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Tolerance And Tolerance

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In the modern world, it is easy to approach people from different cultures or different societies. Usually, we often react in two separate ways to those things we see different. We can either accept them (tolerance) or oppose them (intolerance). Therefore, this essay’s purpose is to clarify some issues related to the intolerance and some resolution following it in order to help the readers have a more proper understanding of these terms.
To begin with, it is essential to understand the definition of tolerance and intolerance. First, according to UNESCO’s Declaration of Principles on Tolerance (1995), tolerance is defined as “respect and appreciation of the rich variety of our world's cultures, our forms of expression and ways of being human.
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To be more specific, it is the term to demonstrate the erroneous overgeneralization of other people based on false assumption from media or from personal outlook rather than on facts. (Agius & Ambrosewicz, 2003, p. 32). Stereotypes convince people that if one society or a group of people shares the same value and beliefs of some certain phenomena; every single member of that society will do the same. Furthermore, stereotypes can be a fixed and rigid notion that people believe in it without questioning the authenticity of it. Consequently, stereotypes can become a huge social problem since they blind people to ignore the uniqueness of each individual and to deem that the false conception can be applied to everyone. To put it differently, stereotypes are “set of convictions associated with a group, generalized to all its members” (Agius & Ambrosewicz, 2003, p. 33). For instance, Asians mostly think that Westerners are not able to use chopsticks. Nevertheless, this stereotype turns out to be inaccurate as many Westerners pride themselves in using chopsticks excellently. “I cannot count the number of times I’ve been told I use Japanese chopsticks with skill and grace” (Wright, 2008). Furthermore, as said by Aliasis (2013), “it's true that chopsticks aren't our eating tool of choice, and many people in the West have never touched a pair. But Asian food, particularly…show more content…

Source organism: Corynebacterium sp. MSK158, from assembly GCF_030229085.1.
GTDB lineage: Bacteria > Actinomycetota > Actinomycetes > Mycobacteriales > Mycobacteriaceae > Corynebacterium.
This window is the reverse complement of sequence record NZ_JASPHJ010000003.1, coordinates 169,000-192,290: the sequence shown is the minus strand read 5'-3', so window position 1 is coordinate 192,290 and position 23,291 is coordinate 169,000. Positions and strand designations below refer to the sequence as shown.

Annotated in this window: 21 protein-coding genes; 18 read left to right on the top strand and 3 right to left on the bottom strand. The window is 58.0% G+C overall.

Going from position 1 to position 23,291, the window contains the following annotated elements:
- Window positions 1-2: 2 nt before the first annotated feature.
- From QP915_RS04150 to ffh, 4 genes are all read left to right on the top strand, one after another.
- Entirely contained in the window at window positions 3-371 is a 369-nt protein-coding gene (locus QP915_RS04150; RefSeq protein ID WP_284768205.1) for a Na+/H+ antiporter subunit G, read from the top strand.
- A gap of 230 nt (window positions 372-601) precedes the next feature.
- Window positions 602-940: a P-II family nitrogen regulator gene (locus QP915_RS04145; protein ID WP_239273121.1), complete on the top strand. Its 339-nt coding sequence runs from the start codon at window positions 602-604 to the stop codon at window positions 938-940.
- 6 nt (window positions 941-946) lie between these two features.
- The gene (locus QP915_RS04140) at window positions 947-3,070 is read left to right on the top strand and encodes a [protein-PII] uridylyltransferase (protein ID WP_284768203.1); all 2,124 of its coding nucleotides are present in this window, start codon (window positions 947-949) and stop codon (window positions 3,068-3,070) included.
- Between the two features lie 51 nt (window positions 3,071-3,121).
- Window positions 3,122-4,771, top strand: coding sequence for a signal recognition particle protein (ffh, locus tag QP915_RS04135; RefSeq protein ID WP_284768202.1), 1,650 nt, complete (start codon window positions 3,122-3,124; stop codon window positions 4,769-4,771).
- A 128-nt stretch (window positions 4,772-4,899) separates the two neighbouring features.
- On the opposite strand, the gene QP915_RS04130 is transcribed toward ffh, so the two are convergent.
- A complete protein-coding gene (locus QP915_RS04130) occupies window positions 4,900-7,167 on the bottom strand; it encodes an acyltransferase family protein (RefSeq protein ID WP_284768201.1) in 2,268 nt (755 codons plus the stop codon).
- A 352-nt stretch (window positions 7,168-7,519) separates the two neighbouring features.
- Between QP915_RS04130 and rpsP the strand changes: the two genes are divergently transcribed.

Firstly, in the areas of decreasing stereotypes, focusing on the individual and having an open-minded attitude to receive the uniqueness of different cultures may be beneficial to avoid stereotype. (Agius & Ambrosewicz, 2003, p. 34) As stereotypes are the unreasonable overgeneralizations of all members in one certain group, concentrating on the uniqueness of each individual might be helpful for people who stereotype others to recognize their misleading conception and to respect each individual of the stereotyped group. Additionally, being willing to learn more about the culture and beliefs of people from different societies or different groups is considered as an appropriate solution as well. When people stereotype others, they seem to hold on tightly to their stubborn beliefs and assumptions. Consequently, when people agree to learn more about different culture, they will probably gain more knowledge about other people and other culture, and from that point, they will perhaps aware of their previous untrue perception and change their
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